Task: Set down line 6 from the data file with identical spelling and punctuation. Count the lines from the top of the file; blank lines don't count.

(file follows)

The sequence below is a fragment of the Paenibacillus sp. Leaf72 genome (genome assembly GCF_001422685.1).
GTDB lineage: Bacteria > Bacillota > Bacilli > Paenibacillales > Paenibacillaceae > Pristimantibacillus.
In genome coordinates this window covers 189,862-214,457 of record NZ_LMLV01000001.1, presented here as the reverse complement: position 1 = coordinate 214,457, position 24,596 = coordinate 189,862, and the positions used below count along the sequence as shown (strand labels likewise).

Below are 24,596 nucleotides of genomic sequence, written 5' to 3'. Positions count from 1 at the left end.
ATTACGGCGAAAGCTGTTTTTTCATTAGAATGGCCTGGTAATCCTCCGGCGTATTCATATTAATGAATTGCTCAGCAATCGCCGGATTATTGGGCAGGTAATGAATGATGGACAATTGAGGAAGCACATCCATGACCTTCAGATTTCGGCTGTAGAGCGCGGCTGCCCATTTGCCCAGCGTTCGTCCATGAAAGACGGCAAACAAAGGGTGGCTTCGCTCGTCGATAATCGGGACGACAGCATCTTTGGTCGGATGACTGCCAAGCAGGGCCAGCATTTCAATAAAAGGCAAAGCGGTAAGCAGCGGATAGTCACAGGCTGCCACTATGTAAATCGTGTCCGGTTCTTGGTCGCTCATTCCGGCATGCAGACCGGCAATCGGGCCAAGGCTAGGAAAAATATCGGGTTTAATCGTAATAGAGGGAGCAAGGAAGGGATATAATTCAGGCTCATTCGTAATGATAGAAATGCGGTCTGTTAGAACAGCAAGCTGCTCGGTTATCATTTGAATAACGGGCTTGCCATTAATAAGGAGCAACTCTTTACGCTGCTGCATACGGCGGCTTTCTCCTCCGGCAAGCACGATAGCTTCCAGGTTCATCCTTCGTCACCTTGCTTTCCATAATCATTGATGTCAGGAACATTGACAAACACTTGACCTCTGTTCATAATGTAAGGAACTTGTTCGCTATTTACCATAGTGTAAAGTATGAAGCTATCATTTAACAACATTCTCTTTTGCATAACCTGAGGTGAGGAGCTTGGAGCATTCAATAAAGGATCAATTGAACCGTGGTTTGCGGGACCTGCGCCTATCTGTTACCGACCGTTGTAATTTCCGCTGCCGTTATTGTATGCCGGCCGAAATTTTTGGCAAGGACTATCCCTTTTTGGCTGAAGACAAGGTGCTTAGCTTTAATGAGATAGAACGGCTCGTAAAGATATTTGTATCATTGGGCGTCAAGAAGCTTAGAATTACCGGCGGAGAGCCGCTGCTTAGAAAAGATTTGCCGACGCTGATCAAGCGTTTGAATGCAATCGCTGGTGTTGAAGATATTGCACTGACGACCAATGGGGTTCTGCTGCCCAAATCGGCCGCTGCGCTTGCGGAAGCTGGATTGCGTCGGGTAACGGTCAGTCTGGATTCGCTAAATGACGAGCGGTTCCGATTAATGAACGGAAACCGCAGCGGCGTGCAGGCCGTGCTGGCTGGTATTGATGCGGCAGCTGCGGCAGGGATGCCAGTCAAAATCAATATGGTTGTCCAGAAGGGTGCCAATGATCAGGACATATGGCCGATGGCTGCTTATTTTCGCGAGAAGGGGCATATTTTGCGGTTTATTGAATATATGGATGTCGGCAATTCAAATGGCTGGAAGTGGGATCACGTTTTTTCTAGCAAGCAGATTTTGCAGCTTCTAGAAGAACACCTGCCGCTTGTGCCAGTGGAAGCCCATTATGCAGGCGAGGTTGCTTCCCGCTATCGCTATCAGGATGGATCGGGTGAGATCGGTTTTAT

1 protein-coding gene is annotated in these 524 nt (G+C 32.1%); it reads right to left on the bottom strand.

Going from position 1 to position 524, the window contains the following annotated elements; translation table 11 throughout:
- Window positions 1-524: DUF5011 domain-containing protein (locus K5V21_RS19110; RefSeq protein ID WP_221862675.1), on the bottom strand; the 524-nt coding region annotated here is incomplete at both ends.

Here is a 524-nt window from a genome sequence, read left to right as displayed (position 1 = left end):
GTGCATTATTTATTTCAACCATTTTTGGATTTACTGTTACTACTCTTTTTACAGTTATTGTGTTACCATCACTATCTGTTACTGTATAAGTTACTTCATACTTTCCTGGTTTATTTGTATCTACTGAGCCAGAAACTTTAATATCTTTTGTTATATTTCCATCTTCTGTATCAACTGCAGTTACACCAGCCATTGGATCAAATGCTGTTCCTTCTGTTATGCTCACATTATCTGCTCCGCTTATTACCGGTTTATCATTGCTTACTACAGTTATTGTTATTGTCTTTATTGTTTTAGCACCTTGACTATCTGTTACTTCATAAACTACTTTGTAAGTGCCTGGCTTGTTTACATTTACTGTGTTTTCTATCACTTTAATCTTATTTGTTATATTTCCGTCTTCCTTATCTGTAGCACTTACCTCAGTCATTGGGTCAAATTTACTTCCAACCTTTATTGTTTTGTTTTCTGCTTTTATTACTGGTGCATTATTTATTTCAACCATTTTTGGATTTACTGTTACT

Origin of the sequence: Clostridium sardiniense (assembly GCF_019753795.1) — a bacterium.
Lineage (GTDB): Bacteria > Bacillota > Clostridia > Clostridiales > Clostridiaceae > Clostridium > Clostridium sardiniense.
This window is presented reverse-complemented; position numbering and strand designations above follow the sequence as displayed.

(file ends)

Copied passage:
1 protein-coding gene is annotated in these 524 nt (G+C 32.1%); it reads right to left on the bottom strand.